There has been some pressure on investment trust boards in recent years as a number of well-known funds have had to undertake strategic reviews while others have been wound up, but the F&C trust has so far been immune from this activity.
"Boards do not have a lot to do when things are going well but when things are going less well, they are critical," says Fraser.
"If things need to be changed or new initiatives reviewed then the board comes in. The continuity you get through a board, if managed correctly, is crucial, especially during this uncertainty we face around Brexit and the potential implications of regulation."
Though the F&C IT board is indeed completely independent, Niven and Fraser say they still work closely to ensure the interests of shareholders are put first, which they believe is why the trust has never been the target of an activist shareholder or required a strategic review.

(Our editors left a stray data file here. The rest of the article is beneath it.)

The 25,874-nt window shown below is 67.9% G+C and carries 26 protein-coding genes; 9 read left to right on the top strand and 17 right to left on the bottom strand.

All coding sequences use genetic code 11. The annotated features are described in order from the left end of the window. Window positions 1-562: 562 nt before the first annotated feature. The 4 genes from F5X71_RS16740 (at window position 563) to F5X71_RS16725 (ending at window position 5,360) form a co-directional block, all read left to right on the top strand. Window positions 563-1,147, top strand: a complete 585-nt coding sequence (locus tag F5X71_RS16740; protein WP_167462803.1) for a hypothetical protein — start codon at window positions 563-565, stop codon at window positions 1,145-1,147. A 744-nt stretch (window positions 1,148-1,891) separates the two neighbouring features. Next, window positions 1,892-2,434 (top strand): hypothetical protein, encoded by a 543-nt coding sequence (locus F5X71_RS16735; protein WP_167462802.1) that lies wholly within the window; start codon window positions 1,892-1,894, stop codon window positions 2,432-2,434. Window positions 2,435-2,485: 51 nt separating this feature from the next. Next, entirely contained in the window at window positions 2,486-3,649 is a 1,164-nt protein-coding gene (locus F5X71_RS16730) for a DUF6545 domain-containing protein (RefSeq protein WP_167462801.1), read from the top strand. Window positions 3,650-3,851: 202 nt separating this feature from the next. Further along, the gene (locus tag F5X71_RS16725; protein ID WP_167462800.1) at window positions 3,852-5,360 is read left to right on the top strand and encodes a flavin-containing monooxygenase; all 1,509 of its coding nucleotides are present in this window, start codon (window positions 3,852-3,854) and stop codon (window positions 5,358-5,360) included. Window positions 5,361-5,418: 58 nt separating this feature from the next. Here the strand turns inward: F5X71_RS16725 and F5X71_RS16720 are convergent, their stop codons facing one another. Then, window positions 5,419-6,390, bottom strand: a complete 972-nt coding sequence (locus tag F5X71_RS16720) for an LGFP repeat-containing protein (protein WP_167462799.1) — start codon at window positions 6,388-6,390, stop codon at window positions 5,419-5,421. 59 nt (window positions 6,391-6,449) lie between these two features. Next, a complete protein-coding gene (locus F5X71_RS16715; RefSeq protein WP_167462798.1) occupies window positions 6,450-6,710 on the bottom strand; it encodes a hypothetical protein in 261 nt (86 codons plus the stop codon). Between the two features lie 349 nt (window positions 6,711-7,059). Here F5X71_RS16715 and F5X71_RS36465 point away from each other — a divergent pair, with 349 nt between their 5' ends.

Niven adds: "We have had issues periodically but nothing so big that it required a turnaround. The board is independent in that they set the strategy but it is very much done on a collaborative basis.
"For example, the decision to increase our global exposure in 2013 was made from an observation by former manager Jeremy Tigue about the changing market environment and then a discussion with Simon.
"It was a tactical decision to reduce our domestic bias, exploit more opportunities around the world and eventually move from a composite index to a broader global index. That has since proved beneficial for shareholders."